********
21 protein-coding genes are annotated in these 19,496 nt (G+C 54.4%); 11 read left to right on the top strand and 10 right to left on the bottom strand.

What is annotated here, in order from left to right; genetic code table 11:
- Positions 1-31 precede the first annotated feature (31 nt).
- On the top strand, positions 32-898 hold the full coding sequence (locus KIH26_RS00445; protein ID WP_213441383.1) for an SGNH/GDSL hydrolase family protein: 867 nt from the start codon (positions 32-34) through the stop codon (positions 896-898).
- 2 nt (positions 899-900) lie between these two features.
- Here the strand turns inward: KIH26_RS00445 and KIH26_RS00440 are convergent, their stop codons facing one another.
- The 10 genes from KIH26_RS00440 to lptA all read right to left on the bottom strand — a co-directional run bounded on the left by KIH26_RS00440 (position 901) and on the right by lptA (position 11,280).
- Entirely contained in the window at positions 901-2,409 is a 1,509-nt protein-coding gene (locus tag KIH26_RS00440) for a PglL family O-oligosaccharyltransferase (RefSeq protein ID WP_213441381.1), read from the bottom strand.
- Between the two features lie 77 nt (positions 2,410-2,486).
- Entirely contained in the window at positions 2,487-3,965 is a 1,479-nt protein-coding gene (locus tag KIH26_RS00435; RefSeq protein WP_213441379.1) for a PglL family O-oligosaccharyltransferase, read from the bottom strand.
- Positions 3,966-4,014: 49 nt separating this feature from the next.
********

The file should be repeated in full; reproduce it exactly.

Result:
21 protein-coding genes are annotated in these 19,496 nt (G+C 54.4%); 11 read left to right on the top strand and 10 right to left on the bottom strand.

What is annotated here, in order from left to right; genetic code table 11:
- Positions 1-31 precede the first annotated feature (31 nt).
- On the top strand, positions 32-898 hold the full coding sequence (locus KIH26_RS00445; protein ID WP_213441383.1) for an SGNH/GDSL hydrolase family protein: 867 nt from the start codon (positions 32-34) through the stop codon (positions 896-898).
- 2 nt (positions 899-900) lie between these two features.
- Here the strand turns inward: KIH26_RS00445 and KIH26_RS00440 are convergent, their stop codons facing one another.
- The 10 genes from KIH26_RS00440 to lptA all read right to left on the bottom strand — a co-directional run bounded on the left by KIH26_RS00440 (position 901) and on the right by lptA (position 11,280).
- Entirely contained in the window at positions 901-2,409 is a 1,509-nt protein-coding gene (locus tag KIH26_RS00440) for a PglL family O-oligosaccharyltransferase (RefSeq protein ID WP_213441381.1), read from the bottom strand.
- Between the two features lie 77 nt (positions 2,410-2,486).
- Entirely contained in the window at positions 2,487-3,965 is a 1,479-nt protein-coding gene (locus tag KIH26_RS00435; RefSeq protein WP_213441379.1) for a PglL family O-oligosaccharyltransferase, read from the bottom strand.
- Positions 3,966-4,014: 49 nt separating this feature from the next.